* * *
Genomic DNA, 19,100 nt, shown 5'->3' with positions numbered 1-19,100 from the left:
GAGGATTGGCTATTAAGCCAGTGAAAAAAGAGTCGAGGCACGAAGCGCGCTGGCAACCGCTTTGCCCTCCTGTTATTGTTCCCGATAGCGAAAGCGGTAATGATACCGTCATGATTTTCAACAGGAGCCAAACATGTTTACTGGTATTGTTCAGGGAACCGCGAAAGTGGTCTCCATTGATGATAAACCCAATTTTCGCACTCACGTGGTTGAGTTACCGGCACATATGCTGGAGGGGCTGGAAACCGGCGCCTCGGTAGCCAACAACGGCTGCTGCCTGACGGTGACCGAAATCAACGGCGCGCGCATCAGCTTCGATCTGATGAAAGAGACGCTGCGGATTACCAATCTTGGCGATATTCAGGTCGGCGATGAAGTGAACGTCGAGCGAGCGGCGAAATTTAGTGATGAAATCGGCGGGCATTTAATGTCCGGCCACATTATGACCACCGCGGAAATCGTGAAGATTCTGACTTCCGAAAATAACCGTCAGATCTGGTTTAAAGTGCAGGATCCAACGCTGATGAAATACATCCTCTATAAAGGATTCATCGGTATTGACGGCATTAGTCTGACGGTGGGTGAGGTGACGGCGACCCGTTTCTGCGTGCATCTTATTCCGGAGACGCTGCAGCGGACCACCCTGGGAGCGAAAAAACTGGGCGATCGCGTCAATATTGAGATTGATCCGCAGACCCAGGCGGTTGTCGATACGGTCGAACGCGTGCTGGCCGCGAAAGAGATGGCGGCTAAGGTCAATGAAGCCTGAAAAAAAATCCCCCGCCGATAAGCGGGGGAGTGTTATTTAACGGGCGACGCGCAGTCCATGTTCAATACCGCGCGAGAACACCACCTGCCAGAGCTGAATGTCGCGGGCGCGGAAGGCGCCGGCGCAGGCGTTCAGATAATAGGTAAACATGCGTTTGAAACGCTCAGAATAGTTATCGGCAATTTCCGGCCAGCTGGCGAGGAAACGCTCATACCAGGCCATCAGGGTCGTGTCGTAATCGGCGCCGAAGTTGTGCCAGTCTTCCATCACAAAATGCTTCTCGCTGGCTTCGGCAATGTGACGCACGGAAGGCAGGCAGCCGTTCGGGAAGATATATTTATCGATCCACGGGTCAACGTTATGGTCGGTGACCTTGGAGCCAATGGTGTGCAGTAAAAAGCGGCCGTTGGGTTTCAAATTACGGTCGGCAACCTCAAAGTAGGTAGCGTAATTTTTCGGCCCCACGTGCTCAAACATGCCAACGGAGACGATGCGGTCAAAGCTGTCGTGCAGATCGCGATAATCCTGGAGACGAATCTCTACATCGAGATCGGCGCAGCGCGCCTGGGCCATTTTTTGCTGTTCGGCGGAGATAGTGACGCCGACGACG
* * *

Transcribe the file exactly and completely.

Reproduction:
Genomic DNA, 19,100 nt, shown 5'->3' with positions numbered 1-19,100 from the left:
GAGGATTGGCTATTAAGCCAGTGAAAAAAGAGTCGAGGCACGAAGCGCGCTGGCAACCGCTTTGCCCTCCTGTTATTGTTCCCGATAGCGAAAGCGGTAATGATACCGTCATGATTTTCAACAGGAGCCAAACATGTTTACTGGTATTGTTCAGGGAACCGCGAAAGTGGTCTCCATTGATGATAAACCCAATTTTCGCACTCACGTGGTTGAGTTACCGGCACATATGCTGGAGGGGCTGGAAACCGGCGCCTCGGTAGCCAACAACGGCTGCTGCCTGACGGTGACCGAAATCAACGGCGCGCGCATCAGCTTCGATCTGATGAAAGAGACGCTGCGGATTACCAATCTTGGCGATATTCAGGTCGGCGATGAAGTGAACGTCGAGCGAGCGGCGAAATTTAGTGATGAAATCGGCGGGCATTTAATGTCCGGCCACATTATGACCACCGCGGAAATCGTGAAGATTCTGACTTCCGAAAATAACCGTCAGATCTGGTTTAAAGTGCAGGATCCAACGCTGATGAAATACATCCTCTATAAAGGATTCATCGGTATTGACGGCATTAGTCTGACGGTGGGTGAGGTGACGGCGACCCGTTTCTGCGTGCATCTTATTCCGGAGACGCTGCAGCGGACCACCCTGGGAGCGAAAAAACTGGGCGATCGCGTCAATATTGAGATTGATCCGCAGACCCAGGCGGTTGTCGATACGGTCGAACGCGTGCTGGCCGCGAAAGAGATGGCGGCTAAGGTCAATGAAGCCTGAAAAAAAATCCCCCGCCGATAAGCGGGGGAGTGTTATTTAACGGGCGACGCGCAGTCCATGTTCAATACCGCGCGAGAACACCACCTGCCAGAGCTGAATGTCGCGGGCGCGGAAGGCGCCGGCGCAGGCGTTCAGATAATAGGTAAACATGCGTTTGAAACGCTCAGAATAGTTATCGGCAATTTCCGGCCAGCTGGCGAGGAAACGCTCATACCAGGCCATCAGGGTCGTGTCGTAATCGGCGCCGAAGTTGTGCCAGTCTTCCATCACAAAATGCTTCTCGCTGGCTTCGGCAATGTGACGCACGGAAGGCAGGCAGCCGTTCGGGAAGATATATTTATCGATCCACGGGTCAACGTTATGGTCGGTGACCTTGGAGCCAATGGTGTGCAGTAAAAAGCGGCCGTTGGGTTTCAAATTACGGTCGGCAACCTCAAAGTAGGTAGCGTAATTTTTCGGCCCCACGTGCTCAAACATGCCAACGGAGACGATGCGGTCAAAGCTGTCGTGCAGATCGCGATAATCCTGGAGACGAATCTCTACATCGAGATCGGCGCAGCGCGCCTGGGCCATTTTTTGCTGTTCGGCGGAGATAGTGACGCCGACGACG